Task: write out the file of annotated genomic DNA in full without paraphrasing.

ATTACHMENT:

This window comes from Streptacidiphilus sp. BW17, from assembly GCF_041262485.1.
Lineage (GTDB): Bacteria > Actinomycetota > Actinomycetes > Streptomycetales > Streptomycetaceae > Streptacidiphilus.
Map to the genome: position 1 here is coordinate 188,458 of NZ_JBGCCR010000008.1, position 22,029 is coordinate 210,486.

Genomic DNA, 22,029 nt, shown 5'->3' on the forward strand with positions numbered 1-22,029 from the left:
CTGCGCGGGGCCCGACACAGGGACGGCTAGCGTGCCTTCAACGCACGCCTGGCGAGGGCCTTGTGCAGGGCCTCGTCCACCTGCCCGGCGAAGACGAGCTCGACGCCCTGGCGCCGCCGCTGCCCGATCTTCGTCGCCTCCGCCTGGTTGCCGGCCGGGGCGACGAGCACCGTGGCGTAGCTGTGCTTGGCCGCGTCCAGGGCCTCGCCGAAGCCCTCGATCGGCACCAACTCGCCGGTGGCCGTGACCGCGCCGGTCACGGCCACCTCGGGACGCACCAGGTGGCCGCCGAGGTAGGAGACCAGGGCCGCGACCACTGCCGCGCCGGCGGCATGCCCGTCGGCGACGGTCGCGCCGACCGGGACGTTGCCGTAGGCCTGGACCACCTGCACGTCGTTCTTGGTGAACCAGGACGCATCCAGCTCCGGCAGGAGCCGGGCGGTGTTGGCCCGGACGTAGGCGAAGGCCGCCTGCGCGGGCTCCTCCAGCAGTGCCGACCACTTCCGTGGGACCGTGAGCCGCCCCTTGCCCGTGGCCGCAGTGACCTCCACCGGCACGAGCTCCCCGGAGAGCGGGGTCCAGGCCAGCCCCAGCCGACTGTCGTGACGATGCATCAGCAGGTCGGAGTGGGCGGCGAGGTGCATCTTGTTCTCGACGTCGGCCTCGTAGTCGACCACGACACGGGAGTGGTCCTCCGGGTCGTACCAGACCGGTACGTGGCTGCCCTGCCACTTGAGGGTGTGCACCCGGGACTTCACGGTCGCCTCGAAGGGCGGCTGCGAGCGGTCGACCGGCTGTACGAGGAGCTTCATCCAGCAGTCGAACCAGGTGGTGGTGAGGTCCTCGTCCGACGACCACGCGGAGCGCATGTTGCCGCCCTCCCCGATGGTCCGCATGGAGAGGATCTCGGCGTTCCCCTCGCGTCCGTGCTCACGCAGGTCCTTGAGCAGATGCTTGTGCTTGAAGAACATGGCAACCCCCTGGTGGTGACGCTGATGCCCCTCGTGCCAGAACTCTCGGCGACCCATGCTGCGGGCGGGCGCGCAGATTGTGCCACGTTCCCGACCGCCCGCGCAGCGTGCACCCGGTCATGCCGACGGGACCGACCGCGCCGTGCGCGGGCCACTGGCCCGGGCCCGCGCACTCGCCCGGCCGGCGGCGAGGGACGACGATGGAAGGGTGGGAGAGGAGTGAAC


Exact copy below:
This window comes from Streptacidiphilus sp. BW17, from assembly GCF_041262485.1.
Lineage (GTDB): Bacteria > Actinomycetota > Actinomycetes > Streptomycetales > Streptomycetaceae > Streptacidiphilus.
Map to the genome: position 1 here is coordinate 188,458 of NZ_JBGCCR010000008.1, position 22,029 is coordinate 210,486.

Genomic DNA, 22,029 nt, shown 5'->3' on the forward strand with positions numbered 1-22,029 from the left:
CTGCGCGGGGCCCGACACAGGGACGGCTAGCGTGCCTTCAACGCACGCCTGGCGAGGGCCTTGTGCAGGGCCTCGTCCACCTGCCCGGCGAAGACGAGCTCGACGCCCTGGCGCCGCCGCTGCCCGATCTTCGTCGCCTCCGCCTGGTTGCCGGCCGGGGCGACGAGCACCGTGGCGTAGCTGTGCTTGGCCGCGTCCAGGGCCTCGCCGAAGCCCTCGATCGGCACCAACTCGCCGGTGGCCGTGACCGCGCCGGTCACGGCCACCTCGGGACGCACCAGGTGGCCGCCGAGGTAGGAGACCAGGGCCGCGACCACTGCCGCGCCGGCGGCATGCCCGTCGGCGACGGTCGCGCCGACCGGGACGTTGCCGTAGGCCTGGACCACCTGCACGTCGTTCTTGGTGAACCAGGACGCATCCAGCTCCGGCAGGAGCCGGGCGGTGTTGGCCCGGACGTAGGCGAAGGCCGCCTGCGCGGGCTCCTCCAGCAGTGCCGACCACTTCCGTGGGACCGTGAGCCGCCCCTTGCCCGTGGCCGCAGTGACCTCCACCGGCACGAGCTCCCCGGAGAGCGGGGTCCAGGCCAGCCCCAGCCGACTGTCGTGACGATGCATCAGCAGGTCGGAGTGGGCGGCGAGGTGCATCTTGTTCTCGACGTCGGCCTCGTAGTCGACCACGACACGGGAGTGGTCCTCCGGGTCGTACCAGACCGGTACGTGGCTGCCCTGCCACTTGAGGGTGTGCACCCGGGACTTCACGGTCGCCTCGAAGGGCGGCTGCGAGCGGTCGACCGGCTGTACGAGGAGCTTCATCCAGCAGTCGAACCAGGTGGTGGTGAGGTCCTCGTCCGACGACCACGCGGAGCGCATGTTGCCGCCCTCCCCGATGGTCCGCATGGAGAGGATCTCGGCGTTCCCCTCGCGTCCGTGCTCACGCAGGTCCTTGAGCAGATGCTTGTGCTTGAAGAACATGGCAACCCCCTGGTGGTGACGCTGATGCCCCTCGTGCCAGAACTCTCGGCGACCCATGCTGCGGGCGGGCGCGCAGATTGTGCCACGTTCCCGACCGCCCGCGCAGCGTGCACCCGGTCATGCCGACGGGACCGACCGCGCCGTGCGCGGGCCACTGGCCCGGGCCCGCGCACTCGCCCGGCCGGCGGCGAGGGACGACGATGGAAGGGTGGGAGAGGAGTGAAC